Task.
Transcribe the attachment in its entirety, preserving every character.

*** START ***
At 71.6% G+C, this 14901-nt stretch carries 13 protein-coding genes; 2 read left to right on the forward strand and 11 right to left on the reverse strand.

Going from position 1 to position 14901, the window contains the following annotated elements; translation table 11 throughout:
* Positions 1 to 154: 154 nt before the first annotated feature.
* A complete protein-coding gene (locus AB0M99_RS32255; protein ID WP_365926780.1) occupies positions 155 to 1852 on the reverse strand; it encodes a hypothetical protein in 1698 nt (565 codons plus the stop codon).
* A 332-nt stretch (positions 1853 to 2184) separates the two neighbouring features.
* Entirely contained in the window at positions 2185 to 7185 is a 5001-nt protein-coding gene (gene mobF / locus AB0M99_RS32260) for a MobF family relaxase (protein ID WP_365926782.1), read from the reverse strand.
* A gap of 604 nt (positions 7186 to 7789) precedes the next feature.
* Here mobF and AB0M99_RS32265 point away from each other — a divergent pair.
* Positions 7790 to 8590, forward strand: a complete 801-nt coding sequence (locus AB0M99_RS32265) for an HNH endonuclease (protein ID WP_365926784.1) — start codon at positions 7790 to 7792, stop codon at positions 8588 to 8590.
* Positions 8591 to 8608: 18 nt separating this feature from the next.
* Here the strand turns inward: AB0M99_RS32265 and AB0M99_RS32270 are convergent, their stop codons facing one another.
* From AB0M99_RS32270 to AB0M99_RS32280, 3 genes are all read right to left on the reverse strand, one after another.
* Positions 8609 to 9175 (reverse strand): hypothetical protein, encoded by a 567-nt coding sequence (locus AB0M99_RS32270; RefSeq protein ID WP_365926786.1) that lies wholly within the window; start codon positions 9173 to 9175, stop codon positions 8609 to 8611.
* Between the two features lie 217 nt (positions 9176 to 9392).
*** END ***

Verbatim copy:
At 71.6% G+C, this 14901-nt stretch carries 13 protein-coding genes; 2 read left to right on the forward strand and 11 right to left on the reverse strand.

Going from position 1 to position 14901, the window contains the following annotated elements; translation table 11 throughout:
* Positions 1 to 154: 154 nt before the first annotated feature.
* A complete protein-coding gene (locus AB0M99_RS32255; protein ID WP_365926780.1) occupies positions 155 to 1852 on the reverse strand; it encodes a hypothetical protein in 1698 nt (565 codons plus the stop codon).
* A 332-nt stretch (positions 1853 to 2184) separates the two neighbouring features.
* Entirely contained in the window at positions 2185 to 7185 is a 5001-nt protein-coding gene (gene mobF / locus AB0M99_RS32260) for a MobF family relaxase (protein ID WP_365926782.1), read from the reverse strand.
* A gap of 604 nt (positions 7186 to 7789) precedes the next feature.
* Here mobF and AB0M99_RS32265 point away from each other — a divergent pair.
* Positions 7790 to 8590, forward strand: a complete 801-nt coding sequence (locus AB0M99_RS32265) for an HNH endonuclease (protein ID WP_365926784.1) — start codon at positions 7790 to 7792, stop codon at positions 8588 to 8590.
* Positions 8591 to 8608: 18 nt separating this feature from the next.
* Here the strand turns inward: AB0M99_RS32265 and AB0M99_RS32270 are convergent, their stop codons facing one another.
* From AB0M99_RS32270 to AB0M99_RS32280, 3 genes are all read right to left on the reverse strand, one after another.
* Positions 8609 to 9175 (reverse strand): hypothetical protein, encoded by a 567-nt coding sequence (locus AB0M99_RS32270; RefSeq protein ID WP_365926786.1) that lies wholly within the window; start codon positions 9173 to 9175, stop codon positions 8609 to 8611.
* Between the two features lie 217 nt (positions 9176 to 9392).